As I gaze deep into my couture week crystal ball at the Viktor & Rolf show, mists unfurl upon themselves, the corners of my vision darken, and my soul slowly lifts up from my body. I’m receiving a fashion vision.
An otherworldly specter greets me. She’s a Viktor & Rolf couture customer. I’ve come here, to this astral plane, so I can understand her intentions as a purchaser of couture, and perhaps her identity, and maybe even Viktor & Rolf’s inspiration for this latest collection. Who knows with things like this. I’m just a fashion clairvoyant, come seeking answers.
Her soul glows, and I am transported to—
—SOMEWHERE IN THE HAMPTONS, 2021: Your Moschino books clack on cold Belgian black marble, imported via private jet from godknowswhere. A fleet of interior decorators had waved some swatches in front of you and, exasperated by the sheer amount of labor required of getting a manicure and picking flooring for the third master bedroom, you’d waved in an anonymous direction, and let them fight about it amongst themselves.
A child’s cry pierces the mausoleum-like stillness that marble creates. Clack. Clack. You find your way to a button and press it. Hopefully, that summons a nanny—whichever one is left after the rest of those ungrateful leeches staged a mutiny right before Christmas. Bitch, you think. I paid them too much anyway.
Your psychiatrist that morning had described your disposition as “tempestuous,” and asked if there was a refill you needed. Tempestuous! He’d sat there, and sneered through the plexiglass wall that separated them. You couldn’t see that he was sneering, obviously. His mask obscured that. But you know men. He sneered.
Clack. Clack. Clack. Clack.
The French doors swing open with violent force, hinges spurred along by the grease your husband used to lather them with. Their squeaking was a nuisance on his teleconference calls. Sea air whips the chiffon into your face and you grin. A wandering gardener sees you on the balcony and flees.
Your husband. He was still in Hong Kong, somewhere, “stranded” as he told you, the one time he’d called since March 2020. A year had passed, stretched into a limp oblivion, while you had waited for him to sign the papers. He probably wants your house, and your Belgian marble, and your squeaking French doors, and the crying children.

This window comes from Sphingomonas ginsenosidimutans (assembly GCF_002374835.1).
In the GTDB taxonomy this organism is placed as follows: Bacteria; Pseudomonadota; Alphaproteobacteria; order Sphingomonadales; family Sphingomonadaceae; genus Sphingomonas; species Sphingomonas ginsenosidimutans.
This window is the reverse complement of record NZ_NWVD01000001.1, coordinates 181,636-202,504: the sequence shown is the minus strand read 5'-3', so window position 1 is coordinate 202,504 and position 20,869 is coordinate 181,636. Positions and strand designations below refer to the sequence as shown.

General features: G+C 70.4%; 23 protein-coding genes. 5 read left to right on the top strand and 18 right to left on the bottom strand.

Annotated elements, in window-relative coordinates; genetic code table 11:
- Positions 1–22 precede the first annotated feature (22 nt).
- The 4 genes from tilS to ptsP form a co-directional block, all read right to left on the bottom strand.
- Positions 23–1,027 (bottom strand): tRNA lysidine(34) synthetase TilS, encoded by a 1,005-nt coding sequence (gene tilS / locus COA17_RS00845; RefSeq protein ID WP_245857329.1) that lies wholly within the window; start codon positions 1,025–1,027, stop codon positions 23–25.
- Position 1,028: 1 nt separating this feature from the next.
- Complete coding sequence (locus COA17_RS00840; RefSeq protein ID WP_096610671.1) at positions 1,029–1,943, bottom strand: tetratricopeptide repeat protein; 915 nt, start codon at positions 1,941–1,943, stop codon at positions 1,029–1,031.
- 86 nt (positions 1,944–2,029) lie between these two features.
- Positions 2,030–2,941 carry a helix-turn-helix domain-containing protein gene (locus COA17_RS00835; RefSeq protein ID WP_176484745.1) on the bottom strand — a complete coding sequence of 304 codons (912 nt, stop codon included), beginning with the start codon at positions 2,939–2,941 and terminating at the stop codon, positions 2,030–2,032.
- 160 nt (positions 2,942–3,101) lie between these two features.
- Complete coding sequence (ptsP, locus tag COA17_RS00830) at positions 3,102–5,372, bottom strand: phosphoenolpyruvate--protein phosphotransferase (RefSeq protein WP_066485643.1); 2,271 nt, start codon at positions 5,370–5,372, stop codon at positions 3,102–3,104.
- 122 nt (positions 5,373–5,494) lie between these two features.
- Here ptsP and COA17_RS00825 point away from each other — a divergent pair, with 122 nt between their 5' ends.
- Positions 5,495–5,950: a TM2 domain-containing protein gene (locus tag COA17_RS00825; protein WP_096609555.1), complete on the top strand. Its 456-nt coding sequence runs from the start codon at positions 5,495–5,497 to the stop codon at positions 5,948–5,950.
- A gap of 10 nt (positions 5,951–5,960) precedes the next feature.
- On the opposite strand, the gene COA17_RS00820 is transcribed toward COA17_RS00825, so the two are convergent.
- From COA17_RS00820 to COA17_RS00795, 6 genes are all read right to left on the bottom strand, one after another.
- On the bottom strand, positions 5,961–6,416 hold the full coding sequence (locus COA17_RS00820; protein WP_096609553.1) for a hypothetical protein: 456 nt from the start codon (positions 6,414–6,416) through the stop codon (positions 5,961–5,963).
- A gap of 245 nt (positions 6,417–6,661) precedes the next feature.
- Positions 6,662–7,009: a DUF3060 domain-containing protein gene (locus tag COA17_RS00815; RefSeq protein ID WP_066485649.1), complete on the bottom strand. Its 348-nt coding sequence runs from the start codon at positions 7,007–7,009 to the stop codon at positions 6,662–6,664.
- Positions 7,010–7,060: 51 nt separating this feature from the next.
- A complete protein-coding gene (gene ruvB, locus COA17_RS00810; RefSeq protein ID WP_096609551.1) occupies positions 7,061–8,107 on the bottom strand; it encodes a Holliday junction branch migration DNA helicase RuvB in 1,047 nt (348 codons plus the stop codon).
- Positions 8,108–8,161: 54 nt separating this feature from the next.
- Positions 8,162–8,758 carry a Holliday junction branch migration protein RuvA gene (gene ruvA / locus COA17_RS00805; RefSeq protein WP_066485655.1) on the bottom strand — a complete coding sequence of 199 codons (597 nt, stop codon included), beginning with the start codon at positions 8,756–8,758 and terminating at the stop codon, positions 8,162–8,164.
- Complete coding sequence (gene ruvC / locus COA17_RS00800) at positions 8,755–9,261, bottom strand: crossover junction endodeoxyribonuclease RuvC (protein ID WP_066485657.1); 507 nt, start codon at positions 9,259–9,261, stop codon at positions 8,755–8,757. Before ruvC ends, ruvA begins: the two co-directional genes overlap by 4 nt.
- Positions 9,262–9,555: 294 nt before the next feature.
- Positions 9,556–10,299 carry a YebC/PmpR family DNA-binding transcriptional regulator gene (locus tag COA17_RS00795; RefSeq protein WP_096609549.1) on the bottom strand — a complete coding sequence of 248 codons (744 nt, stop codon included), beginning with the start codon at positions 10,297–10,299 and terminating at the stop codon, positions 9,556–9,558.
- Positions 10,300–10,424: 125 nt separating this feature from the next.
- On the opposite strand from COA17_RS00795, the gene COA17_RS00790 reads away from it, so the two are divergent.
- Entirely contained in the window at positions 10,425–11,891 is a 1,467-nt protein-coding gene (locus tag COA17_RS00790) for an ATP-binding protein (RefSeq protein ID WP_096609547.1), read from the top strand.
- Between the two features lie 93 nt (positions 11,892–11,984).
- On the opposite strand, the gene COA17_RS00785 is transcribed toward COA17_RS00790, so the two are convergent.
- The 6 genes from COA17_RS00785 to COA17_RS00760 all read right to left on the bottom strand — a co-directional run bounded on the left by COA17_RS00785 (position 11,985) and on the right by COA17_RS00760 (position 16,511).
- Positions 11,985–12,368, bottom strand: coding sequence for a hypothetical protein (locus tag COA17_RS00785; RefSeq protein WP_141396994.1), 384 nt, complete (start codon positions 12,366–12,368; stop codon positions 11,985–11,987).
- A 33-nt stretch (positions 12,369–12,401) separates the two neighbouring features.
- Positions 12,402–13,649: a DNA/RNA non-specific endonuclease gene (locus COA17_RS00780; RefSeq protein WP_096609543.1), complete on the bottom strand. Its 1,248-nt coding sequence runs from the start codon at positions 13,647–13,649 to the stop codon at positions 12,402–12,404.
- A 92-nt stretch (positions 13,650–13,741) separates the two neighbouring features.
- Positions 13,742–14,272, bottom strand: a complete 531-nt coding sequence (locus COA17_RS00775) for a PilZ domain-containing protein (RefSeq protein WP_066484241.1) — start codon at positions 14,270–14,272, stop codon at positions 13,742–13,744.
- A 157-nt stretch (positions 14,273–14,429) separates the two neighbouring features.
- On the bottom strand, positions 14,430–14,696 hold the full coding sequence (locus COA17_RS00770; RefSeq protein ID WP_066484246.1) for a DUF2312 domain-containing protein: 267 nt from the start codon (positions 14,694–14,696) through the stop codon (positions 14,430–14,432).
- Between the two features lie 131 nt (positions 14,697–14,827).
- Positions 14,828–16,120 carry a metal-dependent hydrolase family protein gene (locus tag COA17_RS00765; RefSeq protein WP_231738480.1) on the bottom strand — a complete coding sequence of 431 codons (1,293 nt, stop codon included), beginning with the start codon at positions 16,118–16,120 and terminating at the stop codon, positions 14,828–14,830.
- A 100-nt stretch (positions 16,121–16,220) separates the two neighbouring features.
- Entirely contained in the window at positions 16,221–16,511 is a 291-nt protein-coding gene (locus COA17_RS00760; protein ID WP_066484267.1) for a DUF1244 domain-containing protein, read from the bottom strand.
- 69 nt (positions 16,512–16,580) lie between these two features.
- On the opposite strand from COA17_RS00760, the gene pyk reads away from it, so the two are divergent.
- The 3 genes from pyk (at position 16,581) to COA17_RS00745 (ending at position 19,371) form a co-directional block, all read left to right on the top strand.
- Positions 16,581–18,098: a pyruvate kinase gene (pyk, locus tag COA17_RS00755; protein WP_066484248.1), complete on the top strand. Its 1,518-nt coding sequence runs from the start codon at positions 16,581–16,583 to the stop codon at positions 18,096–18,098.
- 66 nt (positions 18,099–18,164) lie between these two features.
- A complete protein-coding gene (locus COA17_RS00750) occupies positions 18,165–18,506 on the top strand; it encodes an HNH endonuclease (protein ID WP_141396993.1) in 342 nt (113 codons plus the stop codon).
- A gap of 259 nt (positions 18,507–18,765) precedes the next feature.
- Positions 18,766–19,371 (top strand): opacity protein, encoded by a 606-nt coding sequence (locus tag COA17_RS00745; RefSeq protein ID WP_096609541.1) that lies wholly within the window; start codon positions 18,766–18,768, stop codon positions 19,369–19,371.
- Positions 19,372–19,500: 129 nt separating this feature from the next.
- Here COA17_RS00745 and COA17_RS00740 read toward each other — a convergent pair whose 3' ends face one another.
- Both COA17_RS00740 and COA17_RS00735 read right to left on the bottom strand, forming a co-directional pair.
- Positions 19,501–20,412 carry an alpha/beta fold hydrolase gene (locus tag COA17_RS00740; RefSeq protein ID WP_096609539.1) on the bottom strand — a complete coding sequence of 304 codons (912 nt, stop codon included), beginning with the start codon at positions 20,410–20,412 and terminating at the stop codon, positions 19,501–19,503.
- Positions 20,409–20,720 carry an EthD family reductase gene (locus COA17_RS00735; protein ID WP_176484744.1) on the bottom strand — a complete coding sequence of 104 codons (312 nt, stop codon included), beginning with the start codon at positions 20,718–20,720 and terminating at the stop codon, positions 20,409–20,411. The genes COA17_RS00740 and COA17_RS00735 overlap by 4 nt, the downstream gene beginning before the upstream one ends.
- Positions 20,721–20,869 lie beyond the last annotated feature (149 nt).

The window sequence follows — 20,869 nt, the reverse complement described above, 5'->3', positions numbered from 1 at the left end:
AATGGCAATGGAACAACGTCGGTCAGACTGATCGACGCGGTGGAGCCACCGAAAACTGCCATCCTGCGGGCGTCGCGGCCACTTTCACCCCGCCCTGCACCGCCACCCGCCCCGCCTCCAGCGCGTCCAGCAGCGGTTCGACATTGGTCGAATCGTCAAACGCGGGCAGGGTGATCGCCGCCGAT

He couldn’t have them.
The first of several therapists you’d screened had recommended yoga. “To relax,” they cooed. The next had suggested surfing, while the Hamptons weather wasn’t too gusty. The one you’d settled on had handed you a book on fashion. “You’re creative. Do something with it!”
The Dolce & Gabbana gown went first. You felt powerful, and tried to rip it, but settled for scissors. Next went the Fendi spandex, and the Armani Prive gloves. Louis Vuitton and Van Cleef & Arpels brooches were dumped next to Boucheron diamonds. The boarding school had sent your son home with a glue gun. Or he’d stolen it, so you stole it back.
Clack. The French doors close. Clack. Your hands rest on cool, wrought-iron bannisters, heavily bejeweled fingers sending warm resonant tones throughout the foyer. Still grinning, you clap your hands a few times. The nanny emerges, with your daughter. “Yes, Mrs. Murdoch?”
Clack. Clack. Clack.
You rush down the spiraling staircase, back to Earth, and sweep your daughter up into your arms. “Bordeaux, my love. I made this myself.” She’s crying again.
“Doesn’t mommy look pretty?”